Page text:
The hemlock needles felt good beneath my bare feet. The trees were so dense that no matter how hard it rained, the ground was usually dry.

“Jody,” I said. “Stop. Is Herschel…” I let my voice dissolve like a jet plane’s vapor trail. I wanted desperately to know: Is he fucking you, feeling you up, groping your breasts? What? What’s he doing? I wanted to know exactly so I didn’t have to wonder. Or was he just beating you? The word “just” dangled in red letters in my head, and I felt like a piece of crap.

“Don’t, Casey!” Jody said. Her face collapsed. She dropped the knife onto the ground.

“I’ll kill him. After we kill Jasper, I’ll kill him. He’s a worthless—”

Jody picked the knife up, held it with both hands. “I know what he is!”

I betrayed her in some vital way by asking her to paint me a picture of her hell. Asking her what Herschel did to her was like asking a person dying of cancer to slice open his or her leg and expose the rotting bone. But I had to know. I felt jealous. I thought of Herschel as a rival more than Jody’s father. I was ashamed of feeling anything but sorrow and anger for Jody, my friend. I was scared of losing her. I wanted her. I didn’t want anybody else to touch her the way I touched her. I felt like I owned her and I knew that I shouldn’t feel that way, that my feelings were all wrong, but I couldn’t help myself. She was mine, and though I hurt her I would never want to hurt her. I thought I loved her. I was addicted to who and what I was when I was with her. Without question, she had me, all of me, every molecule. I gladly gave myself to her. I wanted the same from her. I expected it. I knew I wanted the impossible, way more than she was capable of giving, but that’s what love is, right? First love anyway—possessing the impossible, however briefly, then watching it slip away. If what I had to give was enough, I wouldn’t have been so afraid, but I knew I wasn’t enough.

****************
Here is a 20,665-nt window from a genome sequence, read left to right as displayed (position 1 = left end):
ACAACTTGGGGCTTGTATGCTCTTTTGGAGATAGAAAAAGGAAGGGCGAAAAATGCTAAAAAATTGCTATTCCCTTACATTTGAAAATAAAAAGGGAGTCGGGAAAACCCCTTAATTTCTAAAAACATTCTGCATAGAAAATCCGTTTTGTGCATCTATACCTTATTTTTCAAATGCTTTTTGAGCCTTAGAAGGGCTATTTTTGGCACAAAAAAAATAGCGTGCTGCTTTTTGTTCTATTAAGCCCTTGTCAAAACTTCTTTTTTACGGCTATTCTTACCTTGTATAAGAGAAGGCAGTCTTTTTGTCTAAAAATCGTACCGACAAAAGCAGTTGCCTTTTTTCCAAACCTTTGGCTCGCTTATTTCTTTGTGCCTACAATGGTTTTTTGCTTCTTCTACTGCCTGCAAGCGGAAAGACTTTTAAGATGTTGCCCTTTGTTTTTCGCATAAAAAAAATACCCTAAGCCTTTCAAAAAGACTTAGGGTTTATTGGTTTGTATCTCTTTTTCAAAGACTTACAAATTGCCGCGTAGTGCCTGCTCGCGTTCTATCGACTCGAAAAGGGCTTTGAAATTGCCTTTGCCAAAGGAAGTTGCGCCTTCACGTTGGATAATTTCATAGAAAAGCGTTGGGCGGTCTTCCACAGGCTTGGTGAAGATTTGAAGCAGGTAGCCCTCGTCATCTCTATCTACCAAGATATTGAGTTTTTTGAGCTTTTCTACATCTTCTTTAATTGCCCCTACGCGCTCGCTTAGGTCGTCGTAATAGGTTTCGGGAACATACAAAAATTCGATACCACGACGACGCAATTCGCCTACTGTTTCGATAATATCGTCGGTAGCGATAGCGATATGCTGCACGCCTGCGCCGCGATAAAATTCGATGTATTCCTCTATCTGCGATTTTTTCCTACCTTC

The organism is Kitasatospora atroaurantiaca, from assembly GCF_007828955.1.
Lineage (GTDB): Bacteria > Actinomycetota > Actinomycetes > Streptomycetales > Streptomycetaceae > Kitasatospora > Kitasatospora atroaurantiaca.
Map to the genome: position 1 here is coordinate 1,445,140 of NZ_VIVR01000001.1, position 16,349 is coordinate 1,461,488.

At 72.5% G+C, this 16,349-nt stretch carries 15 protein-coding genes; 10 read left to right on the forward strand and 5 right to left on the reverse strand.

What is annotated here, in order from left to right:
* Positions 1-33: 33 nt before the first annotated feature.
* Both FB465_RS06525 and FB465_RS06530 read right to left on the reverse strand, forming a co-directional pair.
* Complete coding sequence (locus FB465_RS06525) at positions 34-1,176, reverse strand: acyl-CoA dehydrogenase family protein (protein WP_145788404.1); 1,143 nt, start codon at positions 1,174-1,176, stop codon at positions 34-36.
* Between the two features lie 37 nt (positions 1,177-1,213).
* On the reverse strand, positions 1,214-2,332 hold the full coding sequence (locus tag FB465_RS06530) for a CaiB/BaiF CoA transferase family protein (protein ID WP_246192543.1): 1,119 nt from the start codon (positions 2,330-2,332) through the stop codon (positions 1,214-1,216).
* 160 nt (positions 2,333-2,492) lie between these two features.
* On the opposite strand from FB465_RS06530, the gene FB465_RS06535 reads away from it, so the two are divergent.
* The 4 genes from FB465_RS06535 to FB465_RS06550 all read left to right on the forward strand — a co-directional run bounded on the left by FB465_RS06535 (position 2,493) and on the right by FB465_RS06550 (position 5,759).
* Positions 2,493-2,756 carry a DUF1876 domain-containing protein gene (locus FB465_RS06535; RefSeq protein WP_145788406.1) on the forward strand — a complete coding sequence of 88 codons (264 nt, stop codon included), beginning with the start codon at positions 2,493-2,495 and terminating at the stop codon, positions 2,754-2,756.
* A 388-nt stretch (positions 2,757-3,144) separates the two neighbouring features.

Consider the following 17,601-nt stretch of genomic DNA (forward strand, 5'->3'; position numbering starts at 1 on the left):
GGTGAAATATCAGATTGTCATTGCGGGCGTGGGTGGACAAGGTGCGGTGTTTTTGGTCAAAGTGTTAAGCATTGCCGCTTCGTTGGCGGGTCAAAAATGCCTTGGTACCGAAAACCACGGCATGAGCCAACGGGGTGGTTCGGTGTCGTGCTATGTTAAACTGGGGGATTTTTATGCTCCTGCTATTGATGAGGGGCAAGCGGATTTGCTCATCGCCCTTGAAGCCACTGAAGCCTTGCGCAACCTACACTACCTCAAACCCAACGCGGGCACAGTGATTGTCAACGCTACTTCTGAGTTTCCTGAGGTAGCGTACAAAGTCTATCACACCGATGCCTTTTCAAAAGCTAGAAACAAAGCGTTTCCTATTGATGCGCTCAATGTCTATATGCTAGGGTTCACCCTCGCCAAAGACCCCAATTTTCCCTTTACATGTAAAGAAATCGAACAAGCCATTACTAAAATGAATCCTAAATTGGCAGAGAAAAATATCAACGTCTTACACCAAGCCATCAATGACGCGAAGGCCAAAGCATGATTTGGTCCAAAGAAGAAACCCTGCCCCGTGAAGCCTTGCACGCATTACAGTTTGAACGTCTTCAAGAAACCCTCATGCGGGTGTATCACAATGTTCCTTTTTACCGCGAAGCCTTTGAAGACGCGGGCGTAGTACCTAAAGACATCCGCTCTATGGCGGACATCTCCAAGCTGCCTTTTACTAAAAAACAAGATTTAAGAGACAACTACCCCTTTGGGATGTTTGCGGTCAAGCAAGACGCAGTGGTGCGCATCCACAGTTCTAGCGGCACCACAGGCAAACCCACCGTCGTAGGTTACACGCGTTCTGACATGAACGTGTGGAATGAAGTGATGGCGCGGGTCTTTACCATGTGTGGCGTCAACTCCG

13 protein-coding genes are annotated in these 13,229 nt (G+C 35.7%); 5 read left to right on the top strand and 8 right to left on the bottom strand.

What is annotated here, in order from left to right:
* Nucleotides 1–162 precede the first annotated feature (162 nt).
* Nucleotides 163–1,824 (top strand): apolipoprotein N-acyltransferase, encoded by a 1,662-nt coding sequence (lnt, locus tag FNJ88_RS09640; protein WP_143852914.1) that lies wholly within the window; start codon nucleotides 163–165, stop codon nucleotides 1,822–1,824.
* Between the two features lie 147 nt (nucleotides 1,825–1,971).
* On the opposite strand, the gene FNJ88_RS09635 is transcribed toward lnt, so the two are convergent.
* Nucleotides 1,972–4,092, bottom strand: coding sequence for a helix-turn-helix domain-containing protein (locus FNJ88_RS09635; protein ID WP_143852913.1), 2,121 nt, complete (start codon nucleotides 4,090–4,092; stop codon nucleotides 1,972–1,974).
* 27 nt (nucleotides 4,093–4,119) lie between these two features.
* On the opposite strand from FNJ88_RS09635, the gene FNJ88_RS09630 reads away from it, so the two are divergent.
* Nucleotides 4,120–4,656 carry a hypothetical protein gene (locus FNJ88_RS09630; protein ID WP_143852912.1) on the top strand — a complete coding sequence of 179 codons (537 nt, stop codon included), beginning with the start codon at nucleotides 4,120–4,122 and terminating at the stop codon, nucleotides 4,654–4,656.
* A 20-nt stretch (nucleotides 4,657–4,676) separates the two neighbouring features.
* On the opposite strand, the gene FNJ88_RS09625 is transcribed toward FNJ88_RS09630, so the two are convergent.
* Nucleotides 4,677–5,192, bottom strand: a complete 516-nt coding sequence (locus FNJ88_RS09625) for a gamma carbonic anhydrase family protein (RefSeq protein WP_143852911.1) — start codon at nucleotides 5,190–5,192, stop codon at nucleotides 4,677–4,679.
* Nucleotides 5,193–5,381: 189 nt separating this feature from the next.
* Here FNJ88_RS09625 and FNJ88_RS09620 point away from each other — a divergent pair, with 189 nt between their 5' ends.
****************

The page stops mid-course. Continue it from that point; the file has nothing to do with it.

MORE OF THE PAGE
“I’m sorry,” I said. “I’m an idiot.” I pulled Jody down onto the needles. She smelled of lavender shampoo and Carmex lip balm. I inhaled her. I was instantly hard. It didn’t take much.

She nestled next to me. “I’m sorry, too.”

“You’re not the one who should be sorry. I just, I can’t help thinking about him hurting you and it makes me crazy.”

“He’s been pinching me. It’s his new game,” Jody said. “He pinches me and laughs. I don’t think he realizes what he’s doing—or maybe he does. He thinks it’s so funny. He holds me down and pinches me and laughs so hard he pisses himself. He holds me down.”

“But, but does he—”

“No!” Jody said. “God, Casey…”

I didn’t believe her but was thankful for her response. Yes, there’s a cliff that we’re preparing to drive over but what an illusion it is. The road is really there, you see. Believe me. So I believed her, and I was so unbelievably thankful for her lie.

“I’m sorry, I’m—I’m sorry.” I draped an arm over her shoulder, touched her right breast. I felt relieved that Herschel was only pinching her and not molesting her. I suspected her father of doing inappropriate things with her and what was I doing? I was feeling her up. I didn’t understand how touch-deprived I was.

“Don’t, Casey.”

I should have stopped, but I didn’t, couldn’t. I wanted to reclaim her. But reclaim her from what? From whom? Herschel? Yes. The world at large? My erosion? Hers?

“Casey, don’t. Not now,” Jody said.